When officials from Israel, the United Arab Emirates and Bahrain joined President Donald Trump at the White House to sign landmark diplomatic agreements Tuesday, the event was loaded with domestic political ramifications for each country. But beyond that—and beyond the timing of the ceremony—the deals normalizing the UAE and Bahrain’s ties with Israel carry major regional implications. And, perhaps surprisingly, the presence of tiny Bahrain is a crucial element of their momentum.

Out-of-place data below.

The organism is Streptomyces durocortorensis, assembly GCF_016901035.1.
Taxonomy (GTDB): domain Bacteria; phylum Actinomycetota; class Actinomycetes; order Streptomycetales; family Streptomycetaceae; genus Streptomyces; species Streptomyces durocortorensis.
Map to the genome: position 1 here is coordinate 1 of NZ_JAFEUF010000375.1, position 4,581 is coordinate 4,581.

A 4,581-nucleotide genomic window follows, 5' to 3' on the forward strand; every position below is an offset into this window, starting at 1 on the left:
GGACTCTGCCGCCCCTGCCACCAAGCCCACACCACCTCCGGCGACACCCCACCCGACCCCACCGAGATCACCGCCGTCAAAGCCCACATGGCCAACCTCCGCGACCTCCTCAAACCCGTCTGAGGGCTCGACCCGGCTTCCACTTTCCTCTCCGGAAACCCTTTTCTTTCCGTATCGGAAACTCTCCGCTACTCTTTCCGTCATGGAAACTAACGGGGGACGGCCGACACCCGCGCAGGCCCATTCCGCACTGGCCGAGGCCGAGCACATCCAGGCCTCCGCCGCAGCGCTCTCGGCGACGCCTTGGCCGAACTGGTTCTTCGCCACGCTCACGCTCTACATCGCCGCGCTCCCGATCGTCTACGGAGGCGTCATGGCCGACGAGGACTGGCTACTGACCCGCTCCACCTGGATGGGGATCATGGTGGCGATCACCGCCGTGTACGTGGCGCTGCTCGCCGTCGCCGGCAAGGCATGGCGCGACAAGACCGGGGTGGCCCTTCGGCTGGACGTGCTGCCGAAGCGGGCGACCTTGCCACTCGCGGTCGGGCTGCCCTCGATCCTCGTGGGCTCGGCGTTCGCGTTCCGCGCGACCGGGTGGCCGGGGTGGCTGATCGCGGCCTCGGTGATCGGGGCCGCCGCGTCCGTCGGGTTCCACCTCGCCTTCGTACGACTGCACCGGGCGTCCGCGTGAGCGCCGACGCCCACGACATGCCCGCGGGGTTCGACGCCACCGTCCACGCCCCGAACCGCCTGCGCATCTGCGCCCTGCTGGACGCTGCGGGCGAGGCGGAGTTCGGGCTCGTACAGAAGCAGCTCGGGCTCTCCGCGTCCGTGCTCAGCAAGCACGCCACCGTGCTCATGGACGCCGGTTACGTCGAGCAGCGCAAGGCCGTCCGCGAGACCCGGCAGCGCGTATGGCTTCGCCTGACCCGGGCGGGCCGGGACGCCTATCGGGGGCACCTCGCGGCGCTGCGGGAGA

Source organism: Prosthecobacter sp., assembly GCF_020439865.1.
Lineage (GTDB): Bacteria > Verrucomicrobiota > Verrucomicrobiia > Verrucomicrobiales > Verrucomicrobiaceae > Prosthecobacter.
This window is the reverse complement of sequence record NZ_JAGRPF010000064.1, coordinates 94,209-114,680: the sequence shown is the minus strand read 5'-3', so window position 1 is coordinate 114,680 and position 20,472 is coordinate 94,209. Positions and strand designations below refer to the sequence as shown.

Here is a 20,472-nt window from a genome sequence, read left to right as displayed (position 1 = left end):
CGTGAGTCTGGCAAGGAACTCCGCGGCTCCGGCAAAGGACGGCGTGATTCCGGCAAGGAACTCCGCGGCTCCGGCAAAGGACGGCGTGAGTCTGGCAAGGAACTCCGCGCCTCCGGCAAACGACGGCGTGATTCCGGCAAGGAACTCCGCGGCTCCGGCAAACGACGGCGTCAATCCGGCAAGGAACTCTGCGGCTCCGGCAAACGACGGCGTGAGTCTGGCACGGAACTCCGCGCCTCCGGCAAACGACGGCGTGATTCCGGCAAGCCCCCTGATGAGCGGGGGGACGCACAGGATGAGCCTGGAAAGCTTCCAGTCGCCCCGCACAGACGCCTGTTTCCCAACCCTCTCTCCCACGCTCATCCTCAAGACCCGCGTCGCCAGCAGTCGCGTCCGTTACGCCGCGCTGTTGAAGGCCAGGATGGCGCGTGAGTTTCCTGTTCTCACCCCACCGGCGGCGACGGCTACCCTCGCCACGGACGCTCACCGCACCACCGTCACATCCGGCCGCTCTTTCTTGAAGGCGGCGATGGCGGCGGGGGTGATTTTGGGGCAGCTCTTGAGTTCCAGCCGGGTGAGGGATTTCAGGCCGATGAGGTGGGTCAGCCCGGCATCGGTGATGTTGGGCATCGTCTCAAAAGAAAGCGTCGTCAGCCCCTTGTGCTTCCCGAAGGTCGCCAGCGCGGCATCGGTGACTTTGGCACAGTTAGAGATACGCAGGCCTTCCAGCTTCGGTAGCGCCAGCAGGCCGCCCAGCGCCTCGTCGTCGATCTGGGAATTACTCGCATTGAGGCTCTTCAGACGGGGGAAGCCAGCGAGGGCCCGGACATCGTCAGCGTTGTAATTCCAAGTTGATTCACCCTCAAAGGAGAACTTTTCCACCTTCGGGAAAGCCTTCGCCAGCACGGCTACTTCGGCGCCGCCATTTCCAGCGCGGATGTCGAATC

It’s no coincidence that the only top leaders at the White House ceremony for the so-called Abraham Accords were Trump and Israeli Prime Minister Benjamin Netanyahu. Trump, facing a tough election in seven weeks, wants to wring as much political benefit out of the normalization agreements as he can. Then there’s Netanyahu, who faces such steep political troubles at home that the deals, significant as they are, may not be enough to save him.
The heads of state of both the UAE and Bahrain stayed home, sending their foreign ministers to Washington instead. It was in keeping with their efforts to portray formal ties with Israel as part of a process that is consistent with pan-Arab efforts to push for the establishment of a Palestinian state.